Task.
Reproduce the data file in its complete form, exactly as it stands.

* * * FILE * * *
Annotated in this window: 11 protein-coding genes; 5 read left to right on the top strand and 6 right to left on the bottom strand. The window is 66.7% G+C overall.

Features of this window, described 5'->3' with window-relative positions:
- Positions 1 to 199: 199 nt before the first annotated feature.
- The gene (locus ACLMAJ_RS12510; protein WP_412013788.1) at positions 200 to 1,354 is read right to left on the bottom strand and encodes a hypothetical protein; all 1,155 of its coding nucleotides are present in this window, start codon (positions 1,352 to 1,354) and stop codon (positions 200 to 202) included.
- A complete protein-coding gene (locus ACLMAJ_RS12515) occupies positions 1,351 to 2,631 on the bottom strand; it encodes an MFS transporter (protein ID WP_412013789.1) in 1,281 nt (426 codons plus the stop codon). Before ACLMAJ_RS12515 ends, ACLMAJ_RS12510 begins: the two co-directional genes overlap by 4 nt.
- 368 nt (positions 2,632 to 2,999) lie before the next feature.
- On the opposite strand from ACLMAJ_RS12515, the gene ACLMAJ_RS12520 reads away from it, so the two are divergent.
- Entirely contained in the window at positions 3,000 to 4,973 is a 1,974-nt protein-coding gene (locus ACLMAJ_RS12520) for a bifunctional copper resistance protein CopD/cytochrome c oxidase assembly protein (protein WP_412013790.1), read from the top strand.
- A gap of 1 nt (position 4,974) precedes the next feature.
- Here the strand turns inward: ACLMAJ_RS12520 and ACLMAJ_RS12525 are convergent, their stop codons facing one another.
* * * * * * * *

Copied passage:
Annotated in this window: 11 protein-coding genes; 5 read left to right on the top strand and 6 right to left on the bottom strand. The window is 66.7% G+C overall.

Features of this window, described 5'->3' with window-relative positions:
- Positions 1 to 199: 199 nt before the first annotated feature.
- The gene (locus ACLMAJ_RS12510; protein WP_412013788.1) at positions 200 to 1,354 is read right to left on the bottom strand and encodes a hypothetical protein; all 1,155 of its coding nucleotides are present in this window, start codon (positions 1,352 to 1,354) and stop codon (positions 200 to 202) included.
- A complete protein-coding gene (locus ACLMAJ_RS12515) occupies positions 1,351 to 2,631 on the bottom strand; it encodes an MFS transporter (protein ID WP_412013789.1) in 1,281 nt (426 codons plus the stop codon). Before ACLMAJ_RS12515 ends, ACLMAJ_RS12510 begins: the two co-directional genes overlap by 4 nt.
- 368 nt (positions 2,632 to 2,999) lie before the next feature.
- On the opposite strand from ACLMAJ_RS12515, the gene ACLMAJ_RS12520 reads away from it, so the two are divergent.
- Entirely contained in the window at positions 3,000 to 4,973 is a 1,974-nt protein-coding gene (locus ACLMAJ_RS12520) for a bifunctional copper resistance protein CopD/cytochrome c oxidase assembly protein (protein WP_412013790.1), read from the top strand.
- A gap of 1 nt (position 4,974) precedes the next feature.
- Here the strand turns inward: ACLMAJ_RS12520 and ACLMAJ_RS12525 are convergent, their stop codons facing one another.